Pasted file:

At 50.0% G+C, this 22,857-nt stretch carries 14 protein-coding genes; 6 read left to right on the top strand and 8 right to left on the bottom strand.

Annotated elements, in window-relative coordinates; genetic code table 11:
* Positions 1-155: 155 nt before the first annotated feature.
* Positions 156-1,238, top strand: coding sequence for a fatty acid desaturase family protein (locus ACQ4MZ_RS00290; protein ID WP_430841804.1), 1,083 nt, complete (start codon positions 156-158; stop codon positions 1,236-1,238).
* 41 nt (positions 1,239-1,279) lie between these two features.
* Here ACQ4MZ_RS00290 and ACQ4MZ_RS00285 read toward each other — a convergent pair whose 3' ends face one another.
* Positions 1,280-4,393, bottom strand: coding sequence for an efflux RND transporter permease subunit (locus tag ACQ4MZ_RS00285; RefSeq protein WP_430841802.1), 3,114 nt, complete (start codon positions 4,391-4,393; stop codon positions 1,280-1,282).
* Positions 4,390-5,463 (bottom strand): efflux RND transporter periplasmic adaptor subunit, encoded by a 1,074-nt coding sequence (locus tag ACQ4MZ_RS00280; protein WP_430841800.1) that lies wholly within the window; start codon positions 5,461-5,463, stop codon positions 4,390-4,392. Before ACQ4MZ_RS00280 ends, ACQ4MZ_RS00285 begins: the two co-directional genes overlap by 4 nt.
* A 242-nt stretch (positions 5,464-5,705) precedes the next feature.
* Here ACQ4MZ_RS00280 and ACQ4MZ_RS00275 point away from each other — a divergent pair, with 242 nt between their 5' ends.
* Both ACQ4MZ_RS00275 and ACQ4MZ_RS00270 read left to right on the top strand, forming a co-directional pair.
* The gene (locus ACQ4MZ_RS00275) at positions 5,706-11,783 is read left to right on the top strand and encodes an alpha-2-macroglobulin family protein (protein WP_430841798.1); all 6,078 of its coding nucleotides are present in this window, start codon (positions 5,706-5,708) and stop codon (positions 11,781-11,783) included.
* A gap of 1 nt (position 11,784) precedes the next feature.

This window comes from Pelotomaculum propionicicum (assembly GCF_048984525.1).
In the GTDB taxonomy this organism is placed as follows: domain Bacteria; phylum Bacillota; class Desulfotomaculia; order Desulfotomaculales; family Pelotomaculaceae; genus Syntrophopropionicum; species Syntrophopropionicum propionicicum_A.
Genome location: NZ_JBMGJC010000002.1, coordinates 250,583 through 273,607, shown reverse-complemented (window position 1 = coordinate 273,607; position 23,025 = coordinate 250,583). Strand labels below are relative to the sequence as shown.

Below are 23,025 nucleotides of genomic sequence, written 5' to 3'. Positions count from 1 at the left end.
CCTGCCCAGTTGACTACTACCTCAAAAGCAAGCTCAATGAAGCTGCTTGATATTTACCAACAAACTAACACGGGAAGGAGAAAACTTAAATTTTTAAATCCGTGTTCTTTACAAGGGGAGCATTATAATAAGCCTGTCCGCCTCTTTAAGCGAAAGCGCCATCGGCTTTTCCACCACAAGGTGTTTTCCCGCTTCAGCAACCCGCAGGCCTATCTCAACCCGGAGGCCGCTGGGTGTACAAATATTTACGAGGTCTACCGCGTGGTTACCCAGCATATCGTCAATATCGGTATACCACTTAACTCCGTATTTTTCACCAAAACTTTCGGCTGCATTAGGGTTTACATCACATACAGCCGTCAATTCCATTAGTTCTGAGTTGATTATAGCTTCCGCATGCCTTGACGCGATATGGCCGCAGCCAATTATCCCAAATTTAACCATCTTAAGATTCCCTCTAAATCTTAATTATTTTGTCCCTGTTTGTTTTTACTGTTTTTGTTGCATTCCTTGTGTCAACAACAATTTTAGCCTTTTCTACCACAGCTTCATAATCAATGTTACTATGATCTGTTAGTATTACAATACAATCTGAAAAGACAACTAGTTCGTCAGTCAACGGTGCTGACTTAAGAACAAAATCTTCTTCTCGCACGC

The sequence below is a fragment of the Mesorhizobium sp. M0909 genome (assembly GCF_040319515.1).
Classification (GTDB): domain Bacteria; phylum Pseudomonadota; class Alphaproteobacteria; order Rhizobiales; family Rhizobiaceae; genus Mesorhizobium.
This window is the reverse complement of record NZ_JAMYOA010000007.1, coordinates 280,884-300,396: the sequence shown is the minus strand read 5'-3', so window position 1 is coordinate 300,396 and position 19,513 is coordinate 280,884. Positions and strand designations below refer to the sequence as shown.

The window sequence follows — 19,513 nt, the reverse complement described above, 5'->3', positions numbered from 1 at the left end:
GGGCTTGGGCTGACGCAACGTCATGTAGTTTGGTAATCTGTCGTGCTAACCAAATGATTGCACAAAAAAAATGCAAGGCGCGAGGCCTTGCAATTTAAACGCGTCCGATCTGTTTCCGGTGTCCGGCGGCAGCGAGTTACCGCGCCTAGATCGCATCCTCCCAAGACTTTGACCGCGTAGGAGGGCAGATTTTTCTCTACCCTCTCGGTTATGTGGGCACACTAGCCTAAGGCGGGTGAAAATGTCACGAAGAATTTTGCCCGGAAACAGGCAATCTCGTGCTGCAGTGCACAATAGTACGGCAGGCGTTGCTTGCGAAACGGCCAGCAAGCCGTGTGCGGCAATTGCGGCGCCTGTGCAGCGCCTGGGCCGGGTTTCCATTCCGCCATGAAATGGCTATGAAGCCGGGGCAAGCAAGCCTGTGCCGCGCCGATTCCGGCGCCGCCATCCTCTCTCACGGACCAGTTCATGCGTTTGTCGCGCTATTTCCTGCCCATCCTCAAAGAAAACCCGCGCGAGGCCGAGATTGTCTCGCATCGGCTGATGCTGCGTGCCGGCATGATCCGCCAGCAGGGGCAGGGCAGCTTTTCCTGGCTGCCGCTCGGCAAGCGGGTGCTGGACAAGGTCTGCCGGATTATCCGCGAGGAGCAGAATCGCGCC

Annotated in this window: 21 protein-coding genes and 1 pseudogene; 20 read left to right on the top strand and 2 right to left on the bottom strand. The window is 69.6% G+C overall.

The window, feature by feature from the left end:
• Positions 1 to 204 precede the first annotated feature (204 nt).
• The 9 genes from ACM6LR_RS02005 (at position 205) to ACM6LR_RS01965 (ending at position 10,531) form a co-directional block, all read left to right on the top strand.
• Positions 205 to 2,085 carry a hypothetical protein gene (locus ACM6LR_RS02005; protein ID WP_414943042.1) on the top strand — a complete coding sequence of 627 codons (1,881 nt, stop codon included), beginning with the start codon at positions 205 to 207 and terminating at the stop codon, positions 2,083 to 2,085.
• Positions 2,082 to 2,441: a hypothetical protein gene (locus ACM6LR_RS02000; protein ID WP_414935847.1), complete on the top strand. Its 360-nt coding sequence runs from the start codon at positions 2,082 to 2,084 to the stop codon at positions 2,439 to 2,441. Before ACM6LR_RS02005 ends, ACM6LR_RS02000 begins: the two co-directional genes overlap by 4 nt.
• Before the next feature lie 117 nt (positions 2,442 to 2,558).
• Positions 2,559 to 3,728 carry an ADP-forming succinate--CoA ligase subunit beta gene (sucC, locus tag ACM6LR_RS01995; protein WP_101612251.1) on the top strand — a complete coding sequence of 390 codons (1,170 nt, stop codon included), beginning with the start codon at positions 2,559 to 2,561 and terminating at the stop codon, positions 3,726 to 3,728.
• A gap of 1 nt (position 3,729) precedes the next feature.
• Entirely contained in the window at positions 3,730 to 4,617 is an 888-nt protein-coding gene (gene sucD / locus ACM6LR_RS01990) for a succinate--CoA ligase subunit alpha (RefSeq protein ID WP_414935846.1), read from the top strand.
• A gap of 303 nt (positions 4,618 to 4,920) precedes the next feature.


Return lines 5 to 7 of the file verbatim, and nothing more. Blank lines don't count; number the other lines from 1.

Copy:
* 41 nt (positions 1,239-1,279) lie between these two features.
* Here ACQ4MZ_RS00290 and ACQ4MZ_RS00285 read toward each other — a convergent pair whose 3' ends face one another.
* Positions 1,280-4,393, bottom strand: coding sequence for an efflux RND transporter permease subunit (locus tag ACQ4MZ_RS00285; RefSeq protein WP_430841802.1), 3,114 nt, complete (start codon positions 4,391-4,393; stop codon positions 1,280-1,282).